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BJT NPN + PNP to switch channel.

codetale

Feb 26, 2023
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Hi, I'm new to electric and circuit design, wish I'm posting in right forum.

I have 2 speaker playing same source, :
- they will not sound simultaneously
- able to flip/switch the active speaker

My idea is connect one speaker to NPN (SpeakerA) and another to PNP (SpeakerB),
then put 1 pin of microcontroller to HIGH or LOW to flip/switch the active speaker.
I had tested the circuit in below Thinkercad, although it work but i believe something is incorrect,
because if I remove the resistor from the SpeakerA, when its turn, it will also play to SpeakerB
tinkercad - SwitchChannel

are my circuit correct? or any idea why the SpeakerB sound as well when the resistor is removed.

thanks
 

Alec_t

Jul 7, 2015
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Welcome to maker.pro.
Please post a schematic of your setup.
 

Alec_t

Jul 7, 2015
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What is the specification of the speakers? Are they powered or passive?
 

codetale

Feb 26, 2023
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its passive, it powered by the microcontroller analog pin when signal generated.
0.5w 8ohm
thanks
 

Alec_t

Jul 7, 2015
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The Arduino's rated maximum output current is only 40mA per analog/digital pin. An 8 Ohm speaker will draw as much as 625mA from a 5V supply, so will kill (or at least stress) the Arduino.
A speaker is inductive and can generate damaging voltage spikes if switched off quickly.
A speaker if used as shown will have a large DC current component which will bias its voice-coil one way and result in high distortion of any audio signal.
You need to re-design your circuit to have two audio amplifier stages which can be enabled/disabled by the Arduino.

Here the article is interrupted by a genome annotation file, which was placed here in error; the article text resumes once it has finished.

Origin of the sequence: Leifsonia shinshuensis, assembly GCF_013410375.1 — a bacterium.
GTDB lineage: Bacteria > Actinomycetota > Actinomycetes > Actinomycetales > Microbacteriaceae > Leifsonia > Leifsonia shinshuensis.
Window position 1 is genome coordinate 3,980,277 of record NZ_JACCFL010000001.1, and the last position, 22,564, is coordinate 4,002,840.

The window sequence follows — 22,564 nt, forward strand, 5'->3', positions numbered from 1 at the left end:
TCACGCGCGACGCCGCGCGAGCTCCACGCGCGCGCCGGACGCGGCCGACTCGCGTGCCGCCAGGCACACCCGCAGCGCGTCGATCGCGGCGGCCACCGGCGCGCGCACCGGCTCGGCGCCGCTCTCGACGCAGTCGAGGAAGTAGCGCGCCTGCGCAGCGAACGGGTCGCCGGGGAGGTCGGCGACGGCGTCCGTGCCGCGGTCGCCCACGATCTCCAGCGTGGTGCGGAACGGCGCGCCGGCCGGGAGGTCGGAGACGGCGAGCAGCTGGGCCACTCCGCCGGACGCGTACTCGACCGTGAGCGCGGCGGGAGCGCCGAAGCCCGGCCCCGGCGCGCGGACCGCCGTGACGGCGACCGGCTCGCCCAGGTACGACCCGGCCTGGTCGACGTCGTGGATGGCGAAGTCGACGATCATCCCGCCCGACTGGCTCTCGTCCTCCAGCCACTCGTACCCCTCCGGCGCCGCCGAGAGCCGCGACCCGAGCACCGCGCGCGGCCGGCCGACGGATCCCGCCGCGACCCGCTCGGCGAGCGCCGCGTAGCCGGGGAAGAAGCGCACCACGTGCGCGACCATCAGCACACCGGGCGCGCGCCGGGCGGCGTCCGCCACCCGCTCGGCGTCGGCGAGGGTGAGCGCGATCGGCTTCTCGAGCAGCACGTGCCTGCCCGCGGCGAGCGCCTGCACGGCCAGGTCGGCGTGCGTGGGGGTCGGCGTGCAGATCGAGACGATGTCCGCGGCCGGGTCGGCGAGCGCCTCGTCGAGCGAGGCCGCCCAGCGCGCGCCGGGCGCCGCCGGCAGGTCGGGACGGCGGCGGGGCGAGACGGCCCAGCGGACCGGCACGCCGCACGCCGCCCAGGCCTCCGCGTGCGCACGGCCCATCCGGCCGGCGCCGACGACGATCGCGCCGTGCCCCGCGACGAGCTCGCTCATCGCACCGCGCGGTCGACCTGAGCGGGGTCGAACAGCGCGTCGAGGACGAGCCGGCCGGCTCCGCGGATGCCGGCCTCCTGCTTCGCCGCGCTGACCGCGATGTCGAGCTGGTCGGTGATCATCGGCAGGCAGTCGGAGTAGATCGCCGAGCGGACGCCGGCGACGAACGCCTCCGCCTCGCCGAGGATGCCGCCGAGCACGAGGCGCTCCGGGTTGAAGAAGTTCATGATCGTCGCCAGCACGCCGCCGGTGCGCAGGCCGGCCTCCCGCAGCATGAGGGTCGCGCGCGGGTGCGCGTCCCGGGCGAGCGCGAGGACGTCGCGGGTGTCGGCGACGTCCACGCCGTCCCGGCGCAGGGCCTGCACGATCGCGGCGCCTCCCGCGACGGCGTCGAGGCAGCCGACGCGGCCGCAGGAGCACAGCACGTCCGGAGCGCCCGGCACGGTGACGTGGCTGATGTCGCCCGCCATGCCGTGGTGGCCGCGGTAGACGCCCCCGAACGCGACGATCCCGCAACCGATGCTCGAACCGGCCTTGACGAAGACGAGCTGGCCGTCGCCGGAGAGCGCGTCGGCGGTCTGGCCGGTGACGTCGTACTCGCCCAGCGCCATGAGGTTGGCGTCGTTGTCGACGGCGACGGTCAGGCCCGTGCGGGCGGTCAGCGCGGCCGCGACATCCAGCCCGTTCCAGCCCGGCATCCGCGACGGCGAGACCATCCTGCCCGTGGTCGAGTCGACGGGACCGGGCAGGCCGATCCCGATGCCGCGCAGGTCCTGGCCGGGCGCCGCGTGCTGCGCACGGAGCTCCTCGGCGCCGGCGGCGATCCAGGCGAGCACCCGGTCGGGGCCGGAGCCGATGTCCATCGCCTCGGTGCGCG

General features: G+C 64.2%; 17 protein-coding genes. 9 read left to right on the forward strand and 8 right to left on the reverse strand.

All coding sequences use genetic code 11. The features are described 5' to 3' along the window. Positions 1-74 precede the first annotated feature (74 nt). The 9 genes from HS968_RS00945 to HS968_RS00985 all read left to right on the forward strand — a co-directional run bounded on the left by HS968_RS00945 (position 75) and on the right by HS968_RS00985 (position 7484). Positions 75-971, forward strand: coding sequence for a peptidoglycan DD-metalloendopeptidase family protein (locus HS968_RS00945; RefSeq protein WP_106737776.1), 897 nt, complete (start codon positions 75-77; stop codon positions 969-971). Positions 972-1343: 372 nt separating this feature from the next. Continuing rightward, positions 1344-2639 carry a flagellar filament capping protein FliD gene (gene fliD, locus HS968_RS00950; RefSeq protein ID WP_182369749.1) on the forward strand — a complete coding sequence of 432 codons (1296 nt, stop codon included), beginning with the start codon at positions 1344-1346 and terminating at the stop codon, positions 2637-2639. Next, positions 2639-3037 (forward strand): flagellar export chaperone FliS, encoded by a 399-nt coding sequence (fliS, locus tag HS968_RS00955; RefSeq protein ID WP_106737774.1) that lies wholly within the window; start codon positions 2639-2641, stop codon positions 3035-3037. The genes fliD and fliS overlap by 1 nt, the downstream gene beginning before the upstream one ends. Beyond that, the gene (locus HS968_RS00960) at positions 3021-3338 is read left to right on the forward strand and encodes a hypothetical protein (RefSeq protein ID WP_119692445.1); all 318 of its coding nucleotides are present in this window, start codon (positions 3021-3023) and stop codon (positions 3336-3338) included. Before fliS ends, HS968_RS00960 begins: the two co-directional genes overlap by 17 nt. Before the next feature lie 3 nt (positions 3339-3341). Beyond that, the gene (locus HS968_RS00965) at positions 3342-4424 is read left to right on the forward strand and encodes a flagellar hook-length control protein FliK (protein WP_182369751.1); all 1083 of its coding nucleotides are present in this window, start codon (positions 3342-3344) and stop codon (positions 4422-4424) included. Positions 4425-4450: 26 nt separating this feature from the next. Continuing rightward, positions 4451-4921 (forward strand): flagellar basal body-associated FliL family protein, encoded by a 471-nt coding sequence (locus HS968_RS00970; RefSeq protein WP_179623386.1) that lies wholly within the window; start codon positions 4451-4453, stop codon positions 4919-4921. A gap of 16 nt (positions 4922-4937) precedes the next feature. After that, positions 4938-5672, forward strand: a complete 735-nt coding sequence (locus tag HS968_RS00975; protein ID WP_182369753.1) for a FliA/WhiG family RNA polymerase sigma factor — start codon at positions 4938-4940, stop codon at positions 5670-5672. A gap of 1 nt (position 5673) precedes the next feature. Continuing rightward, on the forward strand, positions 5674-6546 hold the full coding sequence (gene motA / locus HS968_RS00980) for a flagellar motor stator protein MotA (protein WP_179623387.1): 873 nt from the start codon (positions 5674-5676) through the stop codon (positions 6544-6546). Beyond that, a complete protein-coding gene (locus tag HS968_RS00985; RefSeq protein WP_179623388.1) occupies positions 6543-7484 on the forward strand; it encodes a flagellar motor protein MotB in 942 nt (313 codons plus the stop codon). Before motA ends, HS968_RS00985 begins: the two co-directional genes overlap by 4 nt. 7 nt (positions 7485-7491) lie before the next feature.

codetale

Feb 26, 2023
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did you mean that if the current draw is small enough, then my circuit are "correct"?
lets said change to LED?

A speaker if used as shown will have a large DC current component which will bias its voice-coil one way and result in high distortion of any audio signal.
You need to re-design your circuit to have two audio amplifier stages which can be enabled/disabled by the Arduino.
I have no idea about the audio amplifier, need to do some research...

thanks
 

Harald Kapp

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my circuit are "correct"?
No.
T3 with the emitter connected to GND will not work.

Alternative suggestion: Instead of using one pin to generate the audio, second pin toswitch between speakers, use one pin for each speaker to output audio. Then you can use eiterh or even both speakers by mere software control.
Plus you'll need the audio amplifiers. An inexpensive stereo module should do the job (example). Use one channel per speaker.
 

codetale

Feb 26, 2023
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No.
T3 with the emitter connected to GND will not work.
you mean i should connect the "connector" to GND?

Alternative suggestion: Instead of using one pin to generate the audio, second pin toswitch between speakers, use one pin for each speaker to output audio. Then you can use eiterh or even both speakers by mere software control.
Plus you'll need the audio amplifiers. An inexpensive stereo module should do the job (example). Use one channel per speaker.